Passengers on flights arriving at Frankfurt Airport – and particularly those onboard flights approaching from the east to the airport’s new Runway 25R, which is used only for landings – might well be startled into thinking they have just seen the world’s largest cruise ship docked next to Germany’s largest airport.
They haven’t. But the unique appearance of The Squaire – which, with a total floor area of 1.5 million square feet (140,000 square meters), is reputedly the largest office building in Germany – could easily fool any aircraft passenger casually glancing out of a left-side window moments before landing on Runway 25R into wondering what a behemoth ocean liner is doing at an airport.
Shaped nothing like its name, The Squaire is a huge, 10-floor ‘groundscraper’ extending two-thirds of a kilometer in an east-west direction along the axis of and directly above the railway lines that run through the Frankfurt Airport Fernbahnhof (inter-city rail station).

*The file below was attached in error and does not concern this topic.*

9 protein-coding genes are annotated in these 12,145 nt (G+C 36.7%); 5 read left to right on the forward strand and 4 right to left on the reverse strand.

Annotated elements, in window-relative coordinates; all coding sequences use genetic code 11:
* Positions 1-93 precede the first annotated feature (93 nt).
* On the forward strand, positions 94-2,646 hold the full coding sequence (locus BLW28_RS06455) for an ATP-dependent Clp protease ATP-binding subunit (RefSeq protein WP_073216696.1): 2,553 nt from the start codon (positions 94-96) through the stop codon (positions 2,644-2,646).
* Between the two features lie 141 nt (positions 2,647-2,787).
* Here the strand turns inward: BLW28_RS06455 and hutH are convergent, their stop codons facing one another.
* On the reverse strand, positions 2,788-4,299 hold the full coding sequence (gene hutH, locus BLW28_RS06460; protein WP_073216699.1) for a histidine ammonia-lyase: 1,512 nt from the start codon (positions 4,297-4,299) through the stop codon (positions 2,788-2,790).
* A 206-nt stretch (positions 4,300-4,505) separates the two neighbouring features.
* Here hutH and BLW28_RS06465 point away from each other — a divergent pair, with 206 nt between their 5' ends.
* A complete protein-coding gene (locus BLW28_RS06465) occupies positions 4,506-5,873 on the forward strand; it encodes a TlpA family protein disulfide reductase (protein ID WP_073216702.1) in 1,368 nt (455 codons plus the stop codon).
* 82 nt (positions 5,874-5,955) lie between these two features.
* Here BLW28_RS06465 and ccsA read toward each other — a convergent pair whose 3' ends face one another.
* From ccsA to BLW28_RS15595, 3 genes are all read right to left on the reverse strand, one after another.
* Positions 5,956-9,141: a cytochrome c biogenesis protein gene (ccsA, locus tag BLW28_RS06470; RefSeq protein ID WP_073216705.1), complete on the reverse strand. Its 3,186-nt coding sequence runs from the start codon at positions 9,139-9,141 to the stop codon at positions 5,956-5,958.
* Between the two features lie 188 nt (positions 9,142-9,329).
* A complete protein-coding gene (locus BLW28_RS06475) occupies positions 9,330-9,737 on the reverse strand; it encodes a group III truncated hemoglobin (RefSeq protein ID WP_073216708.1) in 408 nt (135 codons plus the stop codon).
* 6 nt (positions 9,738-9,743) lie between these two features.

Frankfurt Airport’s rail station gets 190 long-distance trains a day and existed well before The Squaire was built. So instead of closing the rail station, re-routing the train tracks and starting at ground level, it was easier to build The Squaire above the station.
In its entirety, The Squaire does not touch the ground. It is suspended over the railway station and tracks by 86 enormous, angled-and-paired pillars which bear its colossal weight.
Fully 660 meters (2,165 feet) long, 65 meters (213 feet) wide and 45 meters (148 feet) high, The Squaire literally is shaped like a vast ship that is twice the length of the Eiffel Tower. It has a forward section that gradually tapers to a curved bow at its western end and a blunt, slightly curved stern at its eastern end.
About two-thirds of the length of the building back from its ‘bow’, a wide, covered-over bridge crosses the autobahn which runs parallel to and a few yards south of the train tracks.
This bridge connects The Squaire to the Frankfurt Airport Center office building directly to the south of the autobahn and from there a narrower covered bridge conveys foot traffic over the terminal access road to Frankfurt Airport’s Terminal 1.